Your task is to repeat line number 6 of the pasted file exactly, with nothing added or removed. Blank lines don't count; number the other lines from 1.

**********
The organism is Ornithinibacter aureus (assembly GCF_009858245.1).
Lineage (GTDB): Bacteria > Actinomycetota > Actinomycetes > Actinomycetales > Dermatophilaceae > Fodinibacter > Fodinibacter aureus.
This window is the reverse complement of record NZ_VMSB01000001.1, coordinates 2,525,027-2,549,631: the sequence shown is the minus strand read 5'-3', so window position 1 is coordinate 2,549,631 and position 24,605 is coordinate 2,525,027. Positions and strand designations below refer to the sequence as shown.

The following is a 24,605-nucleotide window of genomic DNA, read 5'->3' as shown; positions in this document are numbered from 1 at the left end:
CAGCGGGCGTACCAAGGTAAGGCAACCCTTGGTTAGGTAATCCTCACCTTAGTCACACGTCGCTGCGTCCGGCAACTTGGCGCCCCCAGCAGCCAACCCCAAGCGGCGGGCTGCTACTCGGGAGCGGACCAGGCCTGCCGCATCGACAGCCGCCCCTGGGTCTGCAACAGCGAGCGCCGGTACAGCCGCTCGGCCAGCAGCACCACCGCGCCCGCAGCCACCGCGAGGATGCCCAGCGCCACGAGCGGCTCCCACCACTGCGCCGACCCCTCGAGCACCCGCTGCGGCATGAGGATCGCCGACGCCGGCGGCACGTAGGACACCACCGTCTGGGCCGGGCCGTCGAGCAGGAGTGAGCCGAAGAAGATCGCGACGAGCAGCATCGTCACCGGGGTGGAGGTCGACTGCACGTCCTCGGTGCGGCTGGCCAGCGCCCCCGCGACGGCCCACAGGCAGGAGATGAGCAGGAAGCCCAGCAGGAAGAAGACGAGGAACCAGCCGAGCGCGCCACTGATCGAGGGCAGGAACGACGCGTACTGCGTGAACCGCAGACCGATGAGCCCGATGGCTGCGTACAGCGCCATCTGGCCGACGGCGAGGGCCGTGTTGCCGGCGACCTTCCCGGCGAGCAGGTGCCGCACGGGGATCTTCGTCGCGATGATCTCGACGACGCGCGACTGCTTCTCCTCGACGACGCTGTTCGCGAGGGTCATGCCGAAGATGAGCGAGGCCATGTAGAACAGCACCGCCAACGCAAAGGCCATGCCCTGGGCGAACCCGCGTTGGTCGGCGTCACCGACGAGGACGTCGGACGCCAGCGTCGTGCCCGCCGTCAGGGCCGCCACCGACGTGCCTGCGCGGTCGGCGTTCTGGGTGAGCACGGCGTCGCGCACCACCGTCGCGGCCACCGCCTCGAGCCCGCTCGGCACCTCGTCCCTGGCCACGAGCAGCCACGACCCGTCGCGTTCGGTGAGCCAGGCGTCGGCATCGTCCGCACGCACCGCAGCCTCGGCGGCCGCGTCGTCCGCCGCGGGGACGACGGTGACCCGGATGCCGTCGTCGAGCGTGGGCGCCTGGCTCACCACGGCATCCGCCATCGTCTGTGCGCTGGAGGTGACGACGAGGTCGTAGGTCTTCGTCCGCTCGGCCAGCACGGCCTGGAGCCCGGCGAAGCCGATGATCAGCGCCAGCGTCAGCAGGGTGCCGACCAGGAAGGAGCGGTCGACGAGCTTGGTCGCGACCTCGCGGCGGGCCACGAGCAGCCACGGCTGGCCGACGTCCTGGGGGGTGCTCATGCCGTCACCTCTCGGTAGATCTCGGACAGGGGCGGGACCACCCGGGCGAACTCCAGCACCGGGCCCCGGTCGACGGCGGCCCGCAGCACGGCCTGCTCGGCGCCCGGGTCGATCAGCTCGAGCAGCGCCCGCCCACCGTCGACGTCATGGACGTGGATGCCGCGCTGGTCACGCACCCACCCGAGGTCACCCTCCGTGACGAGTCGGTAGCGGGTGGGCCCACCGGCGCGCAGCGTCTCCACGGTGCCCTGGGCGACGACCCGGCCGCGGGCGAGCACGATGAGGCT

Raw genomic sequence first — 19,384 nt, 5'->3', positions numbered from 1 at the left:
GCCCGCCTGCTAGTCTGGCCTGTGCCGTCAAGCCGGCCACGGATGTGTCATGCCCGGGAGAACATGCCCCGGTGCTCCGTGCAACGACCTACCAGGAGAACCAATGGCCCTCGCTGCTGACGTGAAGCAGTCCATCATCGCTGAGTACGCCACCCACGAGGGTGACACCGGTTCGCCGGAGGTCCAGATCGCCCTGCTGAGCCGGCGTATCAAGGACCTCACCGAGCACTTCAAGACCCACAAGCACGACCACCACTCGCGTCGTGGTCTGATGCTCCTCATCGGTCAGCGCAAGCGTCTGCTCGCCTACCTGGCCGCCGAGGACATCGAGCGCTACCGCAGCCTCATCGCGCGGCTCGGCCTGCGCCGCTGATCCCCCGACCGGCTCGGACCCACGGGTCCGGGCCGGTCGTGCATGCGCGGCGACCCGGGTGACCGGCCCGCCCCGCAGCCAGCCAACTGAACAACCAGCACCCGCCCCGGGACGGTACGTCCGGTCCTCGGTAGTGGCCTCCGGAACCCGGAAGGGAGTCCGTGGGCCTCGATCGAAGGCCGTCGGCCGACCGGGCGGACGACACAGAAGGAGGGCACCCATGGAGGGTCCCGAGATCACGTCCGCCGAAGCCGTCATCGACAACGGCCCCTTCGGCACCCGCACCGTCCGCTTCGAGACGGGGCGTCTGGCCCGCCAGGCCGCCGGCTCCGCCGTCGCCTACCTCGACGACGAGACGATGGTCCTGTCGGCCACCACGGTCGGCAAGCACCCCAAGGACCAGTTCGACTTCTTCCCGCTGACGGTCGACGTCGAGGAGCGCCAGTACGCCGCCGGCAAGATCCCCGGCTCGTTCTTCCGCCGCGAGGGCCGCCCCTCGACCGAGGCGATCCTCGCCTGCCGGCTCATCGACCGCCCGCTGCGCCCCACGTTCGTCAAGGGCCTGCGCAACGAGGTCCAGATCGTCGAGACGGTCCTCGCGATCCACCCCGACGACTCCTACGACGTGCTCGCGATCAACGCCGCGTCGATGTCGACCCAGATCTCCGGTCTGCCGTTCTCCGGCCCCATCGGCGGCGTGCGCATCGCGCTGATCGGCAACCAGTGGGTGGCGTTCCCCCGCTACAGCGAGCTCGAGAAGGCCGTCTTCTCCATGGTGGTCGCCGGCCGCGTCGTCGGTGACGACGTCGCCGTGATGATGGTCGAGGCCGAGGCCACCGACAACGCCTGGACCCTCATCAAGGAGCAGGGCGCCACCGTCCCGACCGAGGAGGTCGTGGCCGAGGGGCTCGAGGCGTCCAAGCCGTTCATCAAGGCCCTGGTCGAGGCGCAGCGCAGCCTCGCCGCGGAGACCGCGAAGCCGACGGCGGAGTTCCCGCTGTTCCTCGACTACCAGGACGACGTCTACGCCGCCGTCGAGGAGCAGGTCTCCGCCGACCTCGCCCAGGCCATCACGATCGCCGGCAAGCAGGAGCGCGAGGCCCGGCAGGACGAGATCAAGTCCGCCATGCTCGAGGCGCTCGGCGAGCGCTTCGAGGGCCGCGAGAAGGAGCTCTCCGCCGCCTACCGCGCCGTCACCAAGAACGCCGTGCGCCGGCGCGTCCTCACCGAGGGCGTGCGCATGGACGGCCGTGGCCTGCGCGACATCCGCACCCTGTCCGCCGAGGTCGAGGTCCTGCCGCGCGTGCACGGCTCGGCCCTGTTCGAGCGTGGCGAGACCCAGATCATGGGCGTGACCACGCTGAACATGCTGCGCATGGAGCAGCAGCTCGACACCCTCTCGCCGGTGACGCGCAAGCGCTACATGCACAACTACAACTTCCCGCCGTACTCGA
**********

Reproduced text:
Raw genomic sequence first — 19,384 nt, 5'->3', positions numbered from 1 at the left: